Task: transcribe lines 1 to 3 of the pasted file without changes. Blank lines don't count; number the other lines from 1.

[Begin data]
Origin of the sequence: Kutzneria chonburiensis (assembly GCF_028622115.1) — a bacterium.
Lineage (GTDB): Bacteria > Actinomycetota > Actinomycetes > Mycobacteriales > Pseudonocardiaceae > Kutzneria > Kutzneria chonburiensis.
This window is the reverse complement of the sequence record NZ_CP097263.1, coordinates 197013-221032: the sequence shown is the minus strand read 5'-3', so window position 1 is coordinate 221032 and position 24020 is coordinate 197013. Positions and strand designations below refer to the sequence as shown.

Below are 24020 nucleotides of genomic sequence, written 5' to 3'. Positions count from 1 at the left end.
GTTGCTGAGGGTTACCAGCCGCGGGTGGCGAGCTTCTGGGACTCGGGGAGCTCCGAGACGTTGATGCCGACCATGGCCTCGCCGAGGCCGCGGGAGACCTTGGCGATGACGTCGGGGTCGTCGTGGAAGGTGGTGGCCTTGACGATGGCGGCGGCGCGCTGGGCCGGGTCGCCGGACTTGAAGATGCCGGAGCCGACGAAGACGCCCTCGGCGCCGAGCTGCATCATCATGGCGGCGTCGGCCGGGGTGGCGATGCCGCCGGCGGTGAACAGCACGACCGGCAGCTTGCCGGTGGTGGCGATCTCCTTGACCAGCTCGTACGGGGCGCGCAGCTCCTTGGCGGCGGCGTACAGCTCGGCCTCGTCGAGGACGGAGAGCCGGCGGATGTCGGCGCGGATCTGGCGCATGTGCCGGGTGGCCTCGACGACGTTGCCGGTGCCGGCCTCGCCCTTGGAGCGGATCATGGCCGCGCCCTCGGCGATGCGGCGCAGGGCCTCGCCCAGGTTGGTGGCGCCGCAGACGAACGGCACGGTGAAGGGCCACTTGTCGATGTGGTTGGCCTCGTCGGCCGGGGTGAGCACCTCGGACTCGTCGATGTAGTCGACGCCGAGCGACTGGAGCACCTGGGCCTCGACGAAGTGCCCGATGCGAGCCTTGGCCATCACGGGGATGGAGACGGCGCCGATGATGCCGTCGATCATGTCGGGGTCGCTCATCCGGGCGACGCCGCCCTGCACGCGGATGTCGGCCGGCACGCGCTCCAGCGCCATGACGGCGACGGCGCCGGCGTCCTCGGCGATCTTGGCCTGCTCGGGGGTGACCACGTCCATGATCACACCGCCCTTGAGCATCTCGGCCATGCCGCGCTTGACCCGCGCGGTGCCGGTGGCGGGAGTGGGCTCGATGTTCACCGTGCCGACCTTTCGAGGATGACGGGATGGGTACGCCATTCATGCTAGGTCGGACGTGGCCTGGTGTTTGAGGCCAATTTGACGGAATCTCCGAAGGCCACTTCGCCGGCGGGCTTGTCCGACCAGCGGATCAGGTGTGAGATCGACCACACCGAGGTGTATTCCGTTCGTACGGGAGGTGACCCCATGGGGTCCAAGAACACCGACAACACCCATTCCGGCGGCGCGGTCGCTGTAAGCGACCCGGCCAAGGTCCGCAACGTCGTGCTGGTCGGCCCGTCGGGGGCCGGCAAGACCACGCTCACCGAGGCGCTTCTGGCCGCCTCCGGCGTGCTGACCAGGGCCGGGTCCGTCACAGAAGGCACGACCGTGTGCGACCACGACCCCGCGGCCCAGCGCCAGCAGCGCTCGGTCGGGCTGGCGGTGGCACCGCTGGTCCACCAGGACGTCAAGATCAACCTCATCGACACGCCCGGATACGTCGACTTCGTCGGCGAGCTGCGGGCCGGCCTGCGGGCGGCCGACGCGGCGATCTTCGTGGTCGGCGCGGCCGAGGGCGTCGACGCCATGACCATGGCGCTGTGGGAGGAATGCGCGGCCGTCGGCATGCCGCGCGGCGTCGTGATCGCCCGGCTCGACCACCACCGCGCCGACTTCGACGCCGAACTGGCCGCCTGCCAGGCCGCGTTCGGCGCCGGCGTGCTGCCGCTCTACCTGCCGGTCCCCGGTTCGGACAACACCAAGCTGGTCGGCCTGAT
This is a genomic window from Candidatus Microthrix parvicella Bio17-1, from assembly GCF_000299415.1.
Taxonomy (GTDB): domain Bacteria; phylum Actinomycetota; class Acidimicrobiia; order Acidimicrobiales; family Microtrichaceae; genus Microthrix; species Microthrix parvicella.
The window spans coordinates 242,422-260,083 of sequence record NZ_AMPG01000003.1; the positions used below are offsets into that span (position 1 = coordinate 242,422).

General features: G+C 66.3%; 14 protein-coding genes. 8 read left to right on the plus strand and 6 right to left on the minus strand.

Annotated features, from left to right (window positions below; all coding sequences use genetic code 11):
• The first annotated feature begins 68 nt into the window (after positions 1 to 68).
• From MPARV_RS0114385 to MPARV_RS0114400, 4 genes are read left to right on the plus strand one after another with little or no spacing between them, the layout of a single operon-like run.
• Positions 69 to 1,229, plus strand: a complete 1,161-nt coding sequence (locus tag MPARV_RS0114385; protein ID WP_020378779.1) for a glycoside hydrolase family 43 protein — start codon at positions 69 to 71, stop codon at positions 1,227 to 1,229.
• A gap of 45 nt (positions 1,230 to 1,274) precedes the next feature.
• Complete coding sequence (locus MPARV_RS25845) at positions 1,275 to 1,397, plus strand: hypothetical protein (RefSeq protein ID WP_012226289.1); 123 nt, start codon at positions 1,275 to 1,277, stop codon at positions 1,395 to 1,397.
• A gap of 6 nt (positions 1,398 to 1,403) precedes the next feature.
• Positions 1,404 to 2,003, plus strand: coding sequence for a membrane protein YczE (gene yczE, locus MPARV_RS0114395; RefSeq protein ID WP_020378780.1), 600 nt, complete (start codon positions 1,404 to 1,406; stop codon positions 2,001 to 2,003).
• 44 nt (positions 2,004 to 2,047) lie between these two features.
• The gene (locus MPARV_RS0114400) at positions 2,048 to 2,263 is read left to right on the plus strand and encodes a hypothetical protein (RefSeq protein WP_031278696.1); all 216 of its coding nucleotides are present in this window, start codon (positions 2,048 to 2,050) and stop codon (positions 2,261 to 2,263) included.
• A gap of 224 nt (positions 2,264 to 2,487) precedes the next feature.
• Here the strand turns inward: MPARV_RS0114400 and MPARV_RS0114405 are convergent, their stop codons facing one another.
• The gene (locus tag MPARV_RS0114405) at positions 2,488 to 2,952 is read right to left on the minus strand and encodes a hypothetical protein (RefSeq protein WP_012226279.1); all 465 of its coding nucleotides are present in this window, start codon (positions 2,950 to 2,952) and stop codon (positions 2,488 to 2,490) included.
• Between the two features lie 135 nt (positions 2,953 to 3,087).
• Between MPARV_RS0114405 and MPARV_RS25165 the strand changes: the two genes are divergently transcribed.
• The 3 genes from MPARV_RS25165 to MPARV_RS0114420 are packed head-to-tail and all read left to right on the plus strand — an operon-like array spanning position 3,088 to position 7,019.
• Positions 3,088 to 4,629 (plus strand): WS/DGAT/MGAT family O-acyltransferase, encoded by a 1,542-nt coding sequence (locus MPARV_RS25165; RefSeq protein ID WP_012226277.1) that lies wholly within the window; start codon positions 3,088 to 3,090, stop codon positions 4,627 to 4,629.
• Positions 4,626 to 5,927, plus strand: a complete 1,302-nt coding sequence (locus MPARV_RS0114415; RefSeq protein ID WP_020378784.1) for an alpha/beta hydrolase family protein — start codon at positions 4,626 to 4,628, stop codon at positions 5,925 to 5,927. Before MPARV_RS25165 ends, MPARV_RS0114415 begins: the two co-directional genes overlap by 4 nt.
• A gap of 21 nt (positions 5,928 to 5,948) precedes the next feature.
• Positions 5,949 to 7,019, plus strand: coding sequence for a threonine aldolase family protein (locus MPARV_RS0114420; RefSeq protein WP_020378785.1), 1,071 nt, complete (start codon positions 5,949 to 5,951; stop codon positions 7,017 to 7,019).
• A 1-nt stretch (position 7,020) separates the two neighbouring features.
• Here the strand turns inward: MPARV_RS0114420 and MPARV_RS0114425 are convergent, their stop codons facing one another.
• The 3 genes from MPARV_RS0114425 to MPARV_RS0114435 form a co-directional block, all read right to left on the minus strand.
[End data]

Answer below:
Origin of the sequence: Kutzneria chonburiensis (assembly GCF_028622115.1) — a bacterium.
Lineage (GTDB): Bacteria > Actinomycetota > Actinomycetes > Mycobacteriales > Pseudonocardiaceae > Kutzneria > Kutzneria chonburiensis.
This window is the reverse complement of the sequence record NZ_CP097263.1, coordinates 197013-221032: the sequence shown is the minus strand read 5'-3', so window position 1 is coordinate 221032 and position 24020 is coordinate 197013. Positions and strand designations below refer to the sequence as shown.